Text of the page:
Mashable: The real impact of not having been touched in months

Mashable: The real impact of not having been touched in months. “What makes the coronavirus pandemic unlike any other collective tragedy is that we can’t commiserate together. Post-layoff drinks at a dive bar near the office; embracing someone you haven’t seen in months; pats on the back — these are seemingly small comforts that have morphed into luxuries in the past few months. While there are many things I miss about the Before, these touches of comfort are high on the list. As we round the corner into another month of social distancing I find myself thinking about touch constantly. One look at dating apps or porn sites and I know I’m not alone in that.”

Coronavirus: Why going without physical touch is so hard (BBC)

BBC: Coronavirus: Why going without physical touch is so hard. “Milestone birthdays are being celebrated over video calls, elderly people are talking to neighbours through windows and those who live alone are going without any human touch at all, as they obey the government guidelines to stay at home and keep 2m (6ft) apart from others. But touch is ‘really fundamental’ for humans, says Prof Robin Dunbar, evolutionary psychologist at the University of Oxford – and going without it weakens our close relationships.”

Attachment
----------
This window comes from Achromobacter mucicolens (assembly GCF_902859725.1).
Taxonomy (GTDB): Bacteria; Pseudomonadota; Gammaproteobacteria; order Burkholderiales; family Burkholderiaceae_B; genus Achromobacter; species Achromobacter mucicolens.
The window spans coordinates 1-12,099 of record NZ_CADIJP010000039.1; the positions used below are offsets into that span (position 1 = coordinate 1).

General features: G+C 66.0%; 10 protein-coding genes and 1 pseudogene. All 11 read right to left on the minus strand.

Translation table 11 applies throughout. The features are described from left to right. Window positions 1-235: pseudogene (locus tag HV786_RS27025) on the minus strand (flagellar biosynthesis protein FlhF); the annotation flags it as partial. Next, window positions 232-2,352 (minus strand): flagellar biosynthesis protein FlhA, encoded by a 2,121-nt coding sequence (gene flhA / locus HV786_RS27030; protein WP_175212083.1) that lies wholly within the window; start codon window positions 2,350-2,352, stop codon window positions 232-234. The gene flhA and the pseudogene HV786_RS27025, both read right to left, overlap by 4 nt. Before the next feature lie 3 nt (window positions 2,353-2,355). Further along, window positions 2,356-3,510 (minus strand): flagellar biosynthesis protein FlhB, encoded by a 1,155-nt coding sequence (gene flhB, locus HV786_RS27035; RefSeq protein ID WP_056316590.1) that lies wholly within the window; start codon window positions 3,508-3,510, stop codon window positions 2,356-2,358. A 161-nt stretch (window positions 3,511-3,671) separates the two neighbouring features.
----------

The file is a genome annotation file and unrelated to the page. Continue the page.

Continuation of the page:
Phys .org: New tech puts virtual sense of touch at our fingertips

Phys .org: New tech puts virtual sense of touch at our fingertips. “The system, developed by researchers at Northwestern University and described in the journal Nature, incorporates 32 individually programmable actuators—a device that emits electric impulses or vibrations—which are embedded into a pliable material made from silicone that adheres to the skin. Controlled by a wireless touchscreen such as a smartphone or tablet, each actuator—the size of a small coin—vibrates to create the perception of touch. The user can control the pressure and the pattern of the sensation.”

National Research University Higher School of Economics: Emotions from Touch

National Research University Higher School of Economics: Emotions from Touch. “Touching different types of surfaces may incur certain emotions. This was the conclusion made by psychologists in a recent empirical study. Previously, emotional perception was generally studied in relation to visual and audial modalities. The researchers looked at how humans react to what they see or hear. This fresh research has helped to create the first ever database of textures, the tangible perception of which is associated with happiness, fear, surprise, disgust, anger, or sadness. The study’s results were published in the journal Consciousness and Cognition.”